Identifying ghost gear hotspots lets volunteers take urgent action wherever sea animals are most at risk. The data will also help demonstrate the most important causes of ghost gear so steps can be taken to reduce its use. 

More at http://news.scubatravel.co.uk/divers-report-ghost-fishing-gear.html
Upload sightings to http://www.worldanimalprotection.org/sea-ghost-gear/add

Photo: Martin Stelfox (CC BY-SA 4.0)
#fishing   #marinelife  
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Big oil companies want to drill where most of the world’s narwhals live, in the Canadian Arctic 

The tiny Clyde River community in the Canadian Arctic is under threat: oil companies have been given the green light to start looking for oil in Baffin Bay.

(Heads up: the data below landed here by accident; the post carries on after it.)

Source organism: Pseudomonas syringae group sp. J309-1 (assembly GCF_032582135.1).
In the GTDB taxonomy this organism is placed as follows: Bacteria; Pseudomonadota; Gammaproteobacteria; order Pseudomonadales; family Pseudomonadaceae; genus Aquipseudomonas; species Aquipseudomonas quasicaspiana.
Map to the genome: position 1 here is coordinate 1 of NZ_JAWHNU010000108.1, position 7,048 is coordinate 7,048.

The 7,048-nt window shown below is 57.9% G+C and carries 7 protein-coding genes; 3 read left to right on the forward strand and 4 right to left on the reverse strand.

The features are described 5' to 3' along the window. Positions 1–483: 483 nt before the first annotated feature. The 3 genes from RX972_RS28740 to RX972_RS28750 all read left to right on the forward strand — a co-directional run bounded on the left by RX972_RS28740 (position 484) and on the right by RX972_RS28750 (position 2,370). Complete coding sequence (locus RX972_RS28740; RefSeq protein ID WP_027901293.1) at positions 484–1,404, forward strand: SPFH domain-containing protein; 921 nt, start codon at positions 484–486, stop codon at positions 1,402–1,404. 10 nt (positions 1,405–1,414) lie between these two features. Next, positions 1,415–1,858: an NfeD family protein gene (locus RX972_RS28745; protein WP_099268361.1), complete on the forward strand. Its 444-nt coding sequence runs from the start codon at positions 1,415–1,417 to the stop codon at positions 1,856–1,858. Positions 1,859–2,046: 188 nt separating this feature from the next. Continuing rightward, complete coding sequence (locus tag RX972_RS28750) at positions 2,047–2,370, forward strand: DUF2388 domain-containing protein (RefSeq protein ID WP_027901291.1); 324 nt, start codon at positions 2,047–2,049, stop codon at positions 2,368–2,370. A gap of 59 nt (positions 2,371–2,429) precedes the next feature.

This involves firing deafening explosions through the ocean. The noise from these explosions could be catastrophic for most of the world’s narwhal population, who also call Clyde River home.

The explosions can disrupt narwhals' migration paths and calving areas, cause permanent hearing loss and even lead to death. 

The narwhal, or narwhale (Monodon monoceros) is a toothed whale in the same family as the beluga whale.

https://secure.greenpeace.org.uk/page/speakout/clyde-river
#greenpeace   #marineconservation   #whales  
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Belize scuba diving
Belize's most famous dive site is the Blue Hole, currently ranked the sixth best dive in the world (http://www.scubatravel.co.uk/topdives.html). However, many people think some of Belize's lesser-known dives are even better.
 
Diving in Belize
Belize's most famous dive site is the Blue Hole, currently ranked the sixth best dive in the world. However, some people think that Belize has other even better dives.

You can dive all year round in Belize but the best time for diving is between April and June. The rainy season is from June to November, but showers are generally short and the visibility at offshore sites isn't usually affected. March, October and November can be windy.